It is rather astonishing how objective this Athenian was when he analyzed the war, and all that happened immediately before it. He examines methodically many events, paying special attention to facts. The author also gives his opinion from time to time, but he doesn't judge whether an action is good or evil: he merely shows that those that have power can use it as they see fit. Due to that, Thucydides is called by many the first realist theoretician. I was especially taken aback by how well he expresses his ideas regarding the fact that "power makes right" in the Melian debate. I don't agree with him, but I cannot deny that he makes a powerful case, and that his point of view is shared nowadays by many noteworthy thinkers.
It is important to point out that in "History of the Peloponnesian War" you will find a painstaking account of many things that actually happened, but also some speeches that weren't made by the actors, but could have been made by them.
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Format: Paperback
All serious students of military history should read Thucydides. It took me many years to get around to him, but it was well worth it. In order to understand all the popular topics of military history, US Civil War, WW2, etc., a reading of this work should be required. So much in this book relates to the Western experience of war throughout the centuries. Indeed, this work is considered one of the original primary sources of Western History, and one can easily see why.
Thucydides speaks of human nature, which from reading him we can see has not changed much over the centuries. The clash between Athens and Sparta can rightly be considered one of the classic confrontations of all time. One a naval power and the other a land power. Such a war was bound to shack the very foundations of the classical world as the old traditions of Greek Hoplite warfare were forever changed by this conflict. Thucydides provides us a stunning portrait of city states at war. The arrogance, greed, cunning, desperation and cruelity are all there for us to see. One can chart the progress of this conflict and see the effects at had on both protagonists. Over time the original reasons for the conflict become obscure as the war takes on a life all its own, which neither side seemingly willing or able to end it. Some of the names mentioned are well known in Greek History. Pericles and Alcibiades must surely be the best known, but there are also Cleon, Brisadas and others. The character of Alcibiades must surely be the most interesting, and one that we can certainly relate to in our own times. Former US President Bill Clinton probably most resembles him. Both are brilliant men of low social character and absolute opportunists.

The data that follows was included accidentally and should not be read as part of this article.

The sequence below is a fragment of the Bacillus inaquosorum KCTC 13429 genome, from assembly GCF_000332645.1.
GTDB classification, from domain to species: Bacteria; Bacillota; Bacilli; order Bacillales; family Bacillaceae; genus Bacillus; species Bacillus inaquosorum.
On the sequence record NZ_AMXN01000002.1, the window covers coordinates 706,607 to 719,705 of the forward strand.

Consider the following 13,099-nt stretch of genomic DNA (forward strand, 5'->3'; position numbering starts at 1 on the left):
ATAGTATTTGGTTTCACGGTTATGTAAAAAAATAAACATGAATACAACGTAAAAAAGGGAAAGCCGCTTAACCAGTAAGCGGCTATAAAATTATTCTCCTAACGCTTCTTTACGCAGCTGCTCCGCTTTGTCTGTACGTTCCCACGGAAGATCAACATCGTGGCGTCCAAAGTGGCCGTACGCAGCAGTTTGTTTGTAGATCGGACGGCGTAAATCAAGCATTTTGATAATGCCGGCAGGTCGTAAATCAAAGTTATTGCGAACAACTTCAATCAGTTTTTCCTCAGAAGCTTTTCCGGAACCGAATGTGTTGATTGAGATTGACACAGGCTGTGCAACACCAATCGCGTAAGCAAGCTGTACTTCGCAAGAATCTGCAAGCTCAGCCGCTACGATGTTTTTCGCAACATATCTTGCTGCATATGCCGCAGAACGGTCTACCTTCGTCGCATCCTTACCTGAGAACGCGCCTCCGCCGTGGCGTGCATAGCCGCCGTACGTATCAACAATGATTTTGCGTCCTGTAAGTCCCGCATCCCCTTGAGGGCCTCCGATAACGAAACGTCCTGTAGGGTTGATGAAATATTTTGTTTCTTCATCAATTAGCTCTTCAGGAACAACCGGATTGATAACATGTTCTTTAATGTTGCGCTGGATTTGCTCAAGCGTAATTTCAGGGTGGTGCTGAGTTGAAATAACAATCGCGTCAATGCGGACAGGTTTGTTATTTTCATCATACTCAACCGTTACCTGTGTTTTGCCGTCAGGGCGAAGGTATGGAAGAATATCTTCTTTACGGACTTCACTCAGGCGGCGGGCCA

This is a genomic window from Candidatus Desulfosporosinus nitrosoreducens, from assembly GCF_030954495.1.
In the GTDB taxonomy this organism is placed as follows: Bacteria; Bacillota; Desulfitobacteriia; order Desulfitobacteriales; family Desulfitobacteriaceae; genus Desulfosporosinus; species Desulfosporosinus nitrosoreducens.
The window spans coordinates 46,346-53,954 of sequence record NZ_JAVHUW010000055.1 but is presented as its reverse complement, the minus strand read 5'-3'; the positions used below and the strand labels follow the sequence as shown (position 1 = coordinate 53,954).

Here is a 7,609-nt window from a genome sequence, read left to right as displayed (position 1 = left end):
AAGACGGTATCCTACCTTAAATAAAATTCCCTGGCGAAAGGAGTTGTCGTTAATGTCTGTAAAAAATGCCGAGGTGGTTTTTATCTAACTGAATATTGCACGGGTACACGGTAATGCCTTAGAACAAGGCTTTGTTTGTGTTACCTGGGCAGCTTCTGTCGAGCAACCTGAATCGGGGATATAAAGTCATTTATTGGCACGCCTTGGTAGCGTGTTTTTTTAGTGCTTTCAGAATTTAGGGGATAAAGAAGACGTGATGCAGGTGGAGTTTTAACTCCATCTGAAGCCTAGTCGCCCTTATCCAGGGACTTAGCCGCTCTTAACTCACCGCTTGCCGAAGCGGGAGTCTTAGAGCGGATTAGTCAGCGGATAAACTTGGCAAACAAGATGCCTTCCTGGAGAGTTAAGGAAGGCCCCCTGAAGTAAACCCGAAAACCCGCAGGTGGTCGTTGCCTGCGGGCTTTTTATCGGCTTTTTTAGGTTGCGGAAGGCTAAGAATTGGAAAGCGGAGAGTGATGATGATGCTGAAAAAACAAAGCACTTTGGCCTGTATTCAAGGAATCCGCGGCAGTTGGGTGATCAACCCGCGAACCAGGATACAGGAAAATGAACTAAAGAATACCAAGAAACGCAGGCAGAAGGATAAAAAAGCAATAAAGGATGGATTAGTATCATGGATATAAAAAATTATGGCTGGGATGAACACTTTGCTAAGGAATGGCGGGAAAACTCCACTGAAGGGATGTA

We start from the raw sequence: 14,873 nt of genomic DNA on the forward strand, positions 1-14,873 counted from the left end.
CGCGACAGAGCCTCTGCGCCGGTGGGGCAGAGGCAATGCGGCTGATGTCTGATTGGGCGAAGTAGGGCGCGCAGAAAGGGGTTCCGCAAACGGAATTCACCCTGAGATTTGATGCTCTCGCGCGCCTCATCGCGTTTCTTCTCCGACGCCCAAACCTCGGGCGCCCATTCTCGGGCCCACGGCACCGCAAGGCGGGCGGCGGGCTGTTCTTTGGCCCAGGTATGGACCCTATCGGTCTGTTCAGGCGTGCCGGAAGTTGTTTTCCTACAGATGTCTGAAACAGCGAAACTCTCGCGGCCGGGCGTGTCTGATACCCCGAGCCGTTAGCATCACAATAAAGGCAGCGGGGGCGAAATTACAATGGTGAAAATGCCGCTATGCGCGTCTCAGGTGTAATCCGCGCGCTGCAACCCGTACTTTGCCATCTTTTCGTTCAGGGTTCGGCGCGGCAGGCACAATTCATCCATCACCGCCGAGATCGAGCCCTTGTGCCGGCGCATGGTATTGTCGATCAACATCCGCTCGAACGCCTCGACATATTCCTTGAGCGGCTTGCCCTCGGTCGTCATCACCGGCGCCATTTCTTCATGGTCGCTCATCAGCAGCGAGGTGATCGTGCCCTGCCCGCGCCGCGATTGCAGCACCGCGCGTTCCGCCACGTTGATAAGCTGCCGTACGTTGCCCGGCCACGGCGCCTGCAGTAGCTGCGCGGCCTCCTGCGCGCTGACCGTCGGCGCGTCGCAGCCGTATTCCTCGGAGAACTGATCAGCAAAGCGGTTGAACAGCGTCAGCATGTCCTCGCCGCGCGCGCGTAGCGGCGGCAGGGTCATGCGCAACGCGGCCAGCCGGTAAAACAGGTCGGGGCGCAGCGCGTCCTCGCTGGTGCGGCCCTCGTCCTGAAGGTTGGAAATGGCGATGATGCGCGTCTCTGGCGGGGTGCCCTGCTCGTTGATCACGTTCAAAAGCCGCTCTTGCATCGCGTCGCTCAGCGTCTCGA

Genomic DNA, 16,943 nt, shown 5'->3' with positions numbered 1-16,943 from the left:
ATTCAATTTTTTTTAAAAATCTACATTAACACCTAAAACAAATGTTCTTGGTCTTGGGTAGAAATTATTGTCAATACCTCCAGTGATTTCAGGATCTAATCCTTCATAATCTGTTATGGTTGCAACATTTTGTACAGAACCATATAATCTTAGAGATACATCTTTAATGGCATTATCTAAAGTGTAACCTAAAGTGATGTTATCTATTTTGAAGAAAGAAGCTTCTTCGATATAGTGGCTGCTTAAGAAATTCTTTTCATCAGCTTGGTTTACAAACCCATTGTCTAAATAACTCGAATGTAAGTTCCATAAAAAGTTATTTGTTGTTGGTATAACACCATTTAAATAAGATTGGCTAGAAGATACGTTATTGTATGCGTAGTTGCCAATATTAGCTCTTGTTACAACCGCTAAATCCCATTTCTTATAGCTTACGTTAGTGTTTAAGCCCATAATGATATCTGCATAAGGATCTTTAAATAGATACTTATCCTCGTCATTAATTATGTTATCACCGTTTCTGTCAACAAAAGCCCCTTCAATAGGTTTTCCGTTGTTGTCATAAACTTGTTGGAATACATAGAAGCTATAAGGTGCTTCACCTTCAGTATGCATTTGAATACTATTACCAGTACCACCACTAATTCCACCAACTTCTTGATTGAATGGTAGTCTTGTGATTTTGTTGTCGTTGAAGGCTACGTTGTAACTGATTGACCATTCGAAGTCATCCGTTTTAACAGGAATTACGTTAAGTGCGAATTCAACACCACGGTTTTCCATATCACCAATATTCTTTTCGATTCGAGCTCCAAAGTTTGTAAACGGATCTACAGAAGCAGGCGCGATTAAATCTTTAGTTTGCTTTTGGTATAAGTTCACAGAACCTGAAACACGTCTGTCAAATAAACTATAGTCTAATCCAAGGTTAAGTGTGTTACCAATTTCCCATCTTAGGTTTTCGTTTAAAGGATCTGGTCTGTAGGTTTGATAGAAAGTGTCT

Pure military historians may find this book a slow read at times.
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Format: Paperback
I once was in the U.S. Army. As part of our job we were always encouraged to study history to see how people thought and wars were executed. No war is ever the same so what we are reading to learn is the why. There is also how people responded to different tactics and strategies.

I found this easy to read as the translation made it appear like we were reading today's news. Not just the actins but the politics of the time. There are great descriptions of the time and place. The only thing that is missing is visual maps to put the places in perspective. Luckily you can get maps of the time off the net as a supplement.

I have a paperback edition which is easily navigated and you can place sticky notes in. I also have a kindle version which you can put book marks in. the problem with the kindle is the text-to-speech has a horrible time translating place and people names. The advantage of the kindle is it moves you forward so you do not doddle. I am contemplating a hard copy for the library and reverence.

There is enough detail that it may require a second reading after you have digested the first. I am also looking for some good books to tell me what I would have noticed in this book.